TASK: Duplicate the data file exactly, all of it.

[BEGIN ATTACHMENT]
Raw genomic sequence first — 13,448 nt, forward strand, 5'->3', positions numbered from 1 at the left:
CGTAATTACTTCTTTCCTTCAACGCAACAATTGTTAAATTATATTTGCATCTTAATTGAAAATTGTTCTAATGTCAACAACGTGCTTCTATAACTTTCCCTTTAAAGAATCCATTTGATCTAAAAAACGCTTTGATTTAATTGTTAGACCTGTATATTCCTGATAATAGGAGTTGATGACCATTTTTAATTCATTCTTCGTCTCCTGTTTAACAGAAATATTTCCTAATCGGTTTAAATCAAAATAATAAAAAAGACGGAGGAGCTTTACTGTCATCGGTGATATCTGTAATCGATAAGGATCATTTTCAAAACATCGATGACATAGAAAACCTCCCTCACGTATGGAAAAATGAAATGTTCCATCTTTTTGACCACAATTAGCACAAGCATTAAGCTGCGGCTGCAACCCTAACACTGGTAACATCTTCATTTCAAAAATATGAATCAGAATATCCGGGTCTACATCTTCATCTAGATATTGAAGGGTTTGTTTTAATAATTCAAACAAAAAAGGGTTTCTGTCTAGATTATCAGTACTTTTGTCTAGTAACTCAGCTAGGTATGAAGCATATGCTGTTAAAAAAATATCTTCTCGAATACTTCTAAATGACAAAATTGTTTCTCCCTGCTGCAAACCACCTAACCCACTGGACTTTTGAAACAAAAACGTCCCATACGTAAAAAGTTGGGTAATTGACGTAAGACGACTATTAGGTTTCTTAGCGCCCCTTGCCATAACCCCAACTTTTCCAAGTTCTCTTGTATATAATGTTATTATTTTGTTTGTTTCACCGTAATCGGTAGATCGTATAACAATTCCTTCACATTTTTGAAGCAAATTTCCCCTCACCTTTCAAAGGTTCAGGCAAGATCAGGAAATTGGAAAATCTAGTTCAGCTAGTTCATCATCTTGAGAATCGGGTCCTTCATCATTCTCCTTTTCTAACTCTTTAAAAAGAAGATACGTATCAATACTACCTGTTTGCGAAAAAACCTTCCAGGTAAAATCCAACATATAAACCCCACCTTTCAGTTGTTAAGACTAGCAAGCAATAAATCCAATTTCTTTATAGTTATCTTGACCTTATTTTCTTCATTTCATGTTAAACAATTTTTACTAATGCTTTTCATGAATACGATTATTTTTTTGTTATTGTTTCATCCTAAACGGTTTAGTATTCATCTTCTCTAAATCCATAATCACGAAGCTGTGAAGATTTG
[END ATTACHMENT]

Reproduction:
Raw genomic sequence first — 13,448 nt, forward strand, 5'->3', positions numbered from 1 at the left:
CGTAATTACTTCTTTCCTTCAACGCAACAATTGTTAAATTATATTTGCATCTTAATTGAAAATTGTTCTAATGTCAACAACGTGCTTCTATAACTTTCCCTTTAAAGAATCCATTTGATCTAAAAAACGCTTTGATTTAATTGTTAGACCTGTATATTCCTGATAATAGGAGTTGATGACCATTTTTAATTCATTCTTCGTCTCCTGTTTAACAGAAATATTTCCTAATCGGTTTAAATCAAAATAATAAAAAAGACGGAGGAGCTTTACTGTCATCGGTGATATCTGTAATCGATAAGGATCATTTTCAAAACATCGATGACATAGAAAACCTCCCTCACGTATGGAAAAATGAAATGTTCCATCTTTTTGACCACAATTAGCACAAGCATTAAGCTGCGGCTGCAACCCTAACACTGGTAACATCTTCATTTCAAAAATATGAATCAGAATATCCGGGTCTACATCTTCATCTAGATATTGAAGGGTTTGTTTTAATAATTCAAACAAAAAAGGGTTTCTGTCTAGATTATCAGTACTTTTGTCTAGTAACTCAGCTAGGTATGAAGCATATGCTGTTAAAAAAATATCTTCTCGAATACTTCTAAATGACAAAATTGTTTCTCCCTGCTGCAAACCACCTAACCCACTGGACTTTTGAAACAAAAACGTCCCATACGTAAAAAGTTGGGTAATTGACGTAAGACGACTATTAGGTTTCTTAGCGCCCCTTGCCATAACCCCAACTTTTCCAAGTTCTCTTGTATATAATGTTATTATTTTGTTTGTTTCACCGTAATCGGTAGATCGTATAACAATTCCTTCACATTTTTGAAGCAAATTTCCCCTCACCTTTCAAAGGTTCAGGCAAGATCAGGAAATTGGAAAATCTAGTTCAGCTAGTTCATCATCTTGAGAATCGGGTCCTTCATCATTCTCCTTTTCTAACTCTTTAAAAAGAAGATACGTATCAATACTACCTGTTTGCGAAAAAACCTTCCAGGTAAAATCCAACATATAAACCCCACCTTTCAGTTGTTAAGACTAGCAAGCAATAAATCCAATTTCTTTATAGTTATCTTGACCTTATTTTCTTCATTTCATGTTAAACAATTTTTACTAATGCTTTTCATGAATACGATTATTTTTTTGTTATTGTTTCATCCTAAACGGTTTAGTATTCATCTTCTCTAAATCCATAATCACGAAGCTGTGAAGATTTG